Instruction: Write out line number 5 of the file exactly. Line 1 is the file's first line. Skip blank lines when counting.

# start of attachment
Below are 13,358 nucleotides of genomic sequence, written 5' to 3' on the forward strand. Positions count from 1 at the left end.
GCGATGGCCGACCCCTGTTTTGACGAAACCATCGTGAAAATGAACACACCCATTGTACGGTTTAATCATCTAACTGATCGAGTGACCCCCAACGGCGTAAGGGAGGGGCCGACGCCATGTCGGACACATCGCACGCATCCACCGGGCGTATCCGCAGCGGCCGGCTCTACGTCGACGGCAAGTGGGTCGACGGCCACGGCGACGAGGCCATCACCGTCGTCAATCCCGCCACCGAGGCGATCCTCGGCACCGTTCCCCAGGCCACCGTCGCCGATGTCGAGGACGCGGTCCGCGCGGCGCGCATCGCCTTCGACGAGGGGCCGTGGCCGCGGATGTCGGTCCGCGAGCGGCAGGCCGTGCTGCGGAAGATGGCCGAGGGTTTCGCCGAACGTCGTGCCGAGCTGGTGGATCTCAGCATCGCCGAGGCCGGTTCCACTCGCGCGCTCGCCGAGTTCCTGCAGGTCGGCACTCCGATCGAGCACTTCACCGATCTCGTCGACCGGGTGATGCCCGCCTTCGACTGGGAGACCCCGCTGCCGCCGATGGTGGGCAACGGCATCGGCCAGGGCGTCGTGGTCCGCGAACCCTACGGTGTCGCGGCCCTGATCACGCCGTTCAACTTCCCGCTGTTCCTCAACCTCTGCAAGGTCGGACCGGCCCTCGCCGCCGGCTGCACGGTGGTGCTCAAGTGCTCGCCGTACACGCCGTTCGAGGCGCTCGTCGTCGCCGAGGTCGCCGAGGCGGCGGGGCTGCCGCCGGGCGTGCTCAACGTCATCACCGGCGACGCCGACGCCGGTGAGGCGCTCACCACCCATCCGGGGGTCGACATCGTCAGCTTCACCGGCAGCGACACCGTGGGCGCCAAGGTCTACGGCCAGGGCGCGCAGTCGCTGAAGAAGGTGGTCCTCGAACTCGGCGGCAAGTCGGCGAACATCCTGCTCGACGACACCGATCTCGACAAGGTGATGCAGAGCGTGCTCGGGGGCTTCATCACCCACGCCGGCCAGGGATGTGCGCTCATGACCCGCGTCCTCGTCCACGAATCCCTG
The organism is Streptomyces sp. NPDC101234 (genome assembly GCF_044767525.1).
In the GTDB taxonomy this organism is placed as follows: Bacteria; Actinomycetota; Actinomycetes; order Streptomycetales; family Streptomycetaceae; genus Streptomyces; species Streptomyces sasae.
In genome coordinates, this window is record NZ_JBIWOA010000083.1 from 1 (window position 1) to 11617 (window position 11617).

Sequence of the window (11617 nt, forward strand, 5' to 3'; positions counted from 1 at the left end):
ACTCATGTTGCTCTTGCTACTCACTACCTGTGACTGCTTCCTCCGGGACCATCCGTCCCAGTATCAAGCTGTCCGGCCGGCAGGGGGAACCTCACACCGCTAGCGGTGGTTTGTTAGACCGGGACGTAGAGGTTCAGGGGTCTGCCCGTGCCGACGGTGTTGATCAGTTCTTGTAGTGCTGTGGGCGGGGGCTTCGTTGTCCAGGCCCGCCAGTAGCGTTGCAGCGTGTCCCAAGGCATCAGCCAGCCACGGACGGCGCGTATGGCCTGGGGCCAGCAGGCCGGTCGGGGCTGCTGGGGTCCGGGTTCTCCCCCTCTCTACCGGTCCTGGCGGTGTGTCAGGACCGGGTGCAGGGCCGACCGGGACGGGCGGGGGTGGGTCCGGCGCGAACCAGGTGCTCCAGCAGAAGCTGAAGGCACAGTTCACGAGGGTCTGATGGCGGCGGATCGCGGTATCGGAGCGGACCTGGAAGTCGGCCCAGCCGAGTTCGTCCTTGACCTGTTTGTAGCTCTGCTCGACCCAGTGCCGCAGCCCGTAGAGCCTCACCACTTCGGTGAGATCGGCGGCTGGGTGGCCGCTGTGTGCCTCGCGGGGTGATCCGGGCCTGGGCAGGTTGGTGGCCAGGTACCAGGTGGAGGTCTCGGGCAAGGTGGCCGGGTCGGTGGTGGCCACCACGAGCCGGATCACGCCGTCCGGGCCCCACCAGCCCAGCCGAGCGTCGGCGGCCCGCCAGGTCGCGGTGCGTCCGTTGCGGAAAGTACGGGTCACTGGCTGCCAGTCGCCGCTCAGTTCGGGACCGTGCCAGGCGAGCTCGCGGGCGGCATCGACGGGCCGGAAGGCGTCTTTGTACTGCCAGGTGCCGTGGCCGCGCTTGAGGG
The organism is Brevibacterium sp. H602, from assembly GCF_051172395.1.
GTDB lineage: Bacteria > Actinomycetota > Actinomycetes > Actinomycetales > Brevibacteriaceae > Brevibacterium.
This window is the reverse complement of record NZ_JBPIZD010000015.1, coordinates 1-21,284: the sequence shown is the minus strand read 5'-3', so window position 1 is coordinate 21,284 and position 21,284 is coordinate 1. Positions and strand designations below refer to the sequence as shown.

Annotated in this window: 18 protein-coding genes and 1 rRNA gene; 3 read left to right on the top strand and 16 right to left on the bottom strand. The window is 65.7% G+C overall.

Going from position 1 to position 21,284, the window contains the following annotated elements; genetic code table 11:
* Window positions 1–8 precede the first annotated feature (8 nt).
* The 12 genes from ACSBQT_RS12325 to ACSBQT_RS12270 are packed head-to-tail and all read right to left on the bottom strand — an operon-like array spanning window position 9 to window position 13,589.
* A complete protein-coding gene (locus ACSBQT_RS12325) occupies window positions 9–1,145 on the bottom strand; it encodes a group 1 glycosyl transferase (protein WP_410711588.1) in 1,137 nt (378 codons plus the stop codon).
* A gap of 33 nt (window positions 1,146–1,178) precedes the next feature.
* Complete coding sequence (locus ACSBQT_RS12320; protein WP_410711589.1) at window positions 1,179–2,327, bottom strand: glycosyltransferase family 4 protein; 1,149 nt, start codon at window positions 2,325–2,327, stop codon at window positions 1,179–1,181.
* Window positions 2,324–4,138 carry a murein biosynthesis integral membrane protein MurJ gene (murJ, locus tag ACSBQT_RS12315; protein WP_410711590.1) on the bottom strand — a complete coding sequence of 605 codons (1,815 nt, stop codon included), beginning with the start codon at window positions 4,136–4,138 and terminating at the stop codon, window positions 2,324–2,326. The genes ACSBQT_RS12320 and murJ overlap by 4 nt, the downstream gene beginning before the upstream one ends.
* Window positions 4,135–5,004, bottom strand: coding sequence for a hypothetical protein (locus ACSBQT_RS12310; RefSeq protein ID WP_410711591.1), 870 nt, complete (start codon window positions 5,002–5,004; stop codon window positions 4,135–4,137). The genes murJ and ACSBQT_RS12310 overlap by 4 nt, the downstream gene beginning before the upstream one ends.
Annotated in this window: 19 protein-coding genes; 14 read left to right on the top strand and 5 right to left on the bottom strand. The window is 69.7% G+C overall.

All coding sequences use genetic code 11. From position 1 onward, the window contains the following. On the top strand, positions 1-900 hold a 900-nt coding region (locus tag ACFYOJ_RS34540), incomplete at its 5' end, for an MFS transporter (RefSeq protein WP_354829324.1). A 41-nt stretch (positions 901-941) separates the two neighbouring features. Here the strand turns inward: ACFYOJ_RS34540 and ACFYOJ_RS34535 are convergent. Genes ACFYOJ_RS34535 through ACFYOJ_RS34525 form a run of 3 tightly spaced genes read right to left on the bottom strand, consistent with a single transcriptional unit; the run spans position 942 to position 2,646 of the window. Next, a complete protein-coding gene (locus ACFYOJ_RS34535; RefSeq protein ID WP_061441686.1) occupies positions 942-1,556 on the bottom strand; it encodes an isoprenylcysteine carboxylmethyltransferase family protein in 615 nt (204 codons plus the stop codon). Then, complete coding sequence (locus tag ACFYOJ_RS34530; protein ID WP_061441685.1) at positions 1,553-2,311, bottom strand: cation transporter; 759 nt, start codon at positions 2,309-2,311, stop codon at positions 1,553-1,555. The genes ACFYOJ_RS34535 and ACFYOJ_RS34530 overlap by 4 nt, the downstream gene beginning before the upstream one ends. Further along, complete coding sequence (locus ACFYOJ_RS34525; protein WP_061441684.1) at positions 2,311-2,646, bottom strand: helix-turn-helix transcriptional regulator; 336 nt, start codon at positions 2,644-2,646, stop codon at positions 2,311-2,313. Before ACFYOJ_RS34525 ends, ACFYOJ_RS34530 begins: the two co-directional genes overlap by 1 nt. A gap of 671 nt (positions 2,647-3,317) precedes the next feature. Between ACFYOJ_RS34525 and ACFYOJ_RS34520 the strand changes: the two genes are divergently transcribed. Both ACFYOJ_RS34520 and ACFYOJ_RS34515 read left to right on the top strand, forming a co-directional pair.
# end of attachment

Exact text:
In genome coordinates, this window is record NZ_JBIWOA010000083.1 from 1 (window position 1) to 11617 (window position 11617).